How did you become involved with the GIFT project?
Seven years ago, Anders Sundnes Løvlie, now Principal Investigator of the GIFT project, and I participated in the making of Random Friends, a hybrid street game, that was played simultaneously in Trondheim, Norway, and Belgrade, Serbia. It was a game about two countries in Northern and Southern Europe that do not belong to the European Union. So the first contact between Anders and me was as game designers.
Random Friends was a so-called ‘critical game’ that explored our attitudes and understanding of the European Union from an external perspective. Several years later, Anders invited me to join the GIFT consortium and here we are – participating together in the EU H2020 project GIFT, this time from a different perspective. I find this is quite a symbolic circle – where the EU acts either as a conceptual or administrative frame for our research.
Can you tell me a little about ‘appropriation’ and how it has impacted your work?
Readers of the other articles in this series will be familiar with how the GIFT app is based on the creative use of gifting, i.e., giving... However, we’ve also been working on projects based on taking. By ‘taking’ I mean – appropriation, as a method of personalisation and transformation of artworks. What do we take with us from a museum visit? Is a museum object confined to a museum or exhibition context forever, or can it be decontextualised and made ‘mine’ by personalising it? Can it be ‘mine’ in a much deeper and more profound sense than the concept of material and legal ownership? When considering appropriation we tend to raise many questions... and so are trying to provide some answers.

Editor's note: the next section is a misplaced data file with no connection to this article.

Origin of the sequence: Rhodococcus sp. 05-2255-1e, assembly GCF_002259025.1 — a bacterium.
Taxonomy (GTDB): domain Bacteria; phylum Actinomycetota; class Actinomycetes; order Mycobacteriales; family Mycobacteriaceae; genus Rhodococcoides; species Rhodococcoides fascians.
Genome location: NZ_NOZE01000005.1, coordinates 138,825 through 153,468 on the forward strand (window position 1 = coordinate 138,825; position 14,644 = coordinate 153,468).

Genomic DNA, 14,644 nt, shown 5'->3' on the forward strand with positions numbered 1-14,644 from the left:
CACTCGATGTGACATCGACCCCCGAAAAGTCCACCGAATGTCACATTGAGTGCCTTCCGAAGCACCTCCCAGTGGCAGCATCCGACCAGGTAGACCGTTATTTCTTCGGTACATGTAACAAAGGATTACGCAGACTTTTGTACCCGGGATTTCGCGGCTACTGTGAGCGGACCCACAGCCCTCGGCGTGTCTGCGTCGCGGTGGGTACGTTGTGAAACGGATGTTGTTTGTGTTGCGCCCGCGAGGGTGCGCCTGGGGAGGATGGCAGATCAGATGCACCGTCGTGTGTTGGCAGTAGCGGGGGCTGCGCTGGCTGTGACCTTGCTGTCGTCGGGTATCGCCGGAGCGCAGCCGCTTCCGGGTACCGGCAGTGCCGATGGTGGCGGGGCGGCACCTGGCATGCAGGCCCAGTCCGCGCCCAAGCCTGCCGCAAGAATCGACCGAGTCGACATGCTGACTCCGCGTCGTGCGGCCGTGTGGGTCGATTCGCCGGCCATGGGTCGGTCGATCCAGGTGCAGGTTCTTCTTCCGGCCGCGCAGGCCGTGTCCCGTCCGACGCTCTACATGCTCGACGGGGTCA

Unlike well-known appropriation models where artists re-use existing objects and materials to create new artwork, we have focused on appropriation carried out by visitors. We have tested different personalisation methods and techniques to make a museum visit a strong emotional experience, where museum objects are perceived as something that belongs to our personal and intimate emotional space. In this sense appropriation is not understood as an artistic method or cultural policy but as an approach that connects our emotions and experiences with the museum exhibition. We developed a special museum web application called Sensitive Pictures to enable visitors to establish such connections.
Sensitive Pictures creates an intimate emotional museum experience by leading visitors on a journey through their personal memories, hopes and thoughts. Using the app, visitors choose which emotions they would like to explore… (e.g. love, passion, nostalgia, etc.). Each emotion is connected to a different museum object and evoked by specially-designed audio content to connect museum stories with personal memories. During the experience, visitors think about their feelings and try to understand and describe them. As a result, each visitor takes their own private path through a museum collection based on their emotions, perceiving museum objects as milestones in the personal journey. Sensitive Pictures highlights the uniqueness of our encounters with art, which are subject to our own experiences, knowledge and emotions.
We also brought an educational aspect to Sensitive Pictures by providing experts’ insights about every museum object. This part of the app is also designed to fit into the emotional context of the whole experience.
Where can we experience Sensitive Pictures for ourselves?
We are currently testing Sensitive Pictures in the Munch Museum, Oslo. The Munch Museum is a perfect lab environment for this kind of research – dedicated to the oeuvre of a man who thought that his paintings were the equivalent of diary pages, making them extremely personal and thus universal. Additionally, the museum was open to initiatives, research and learning about new methods of visitors’ engagement - which has been very important in the development of this experiment.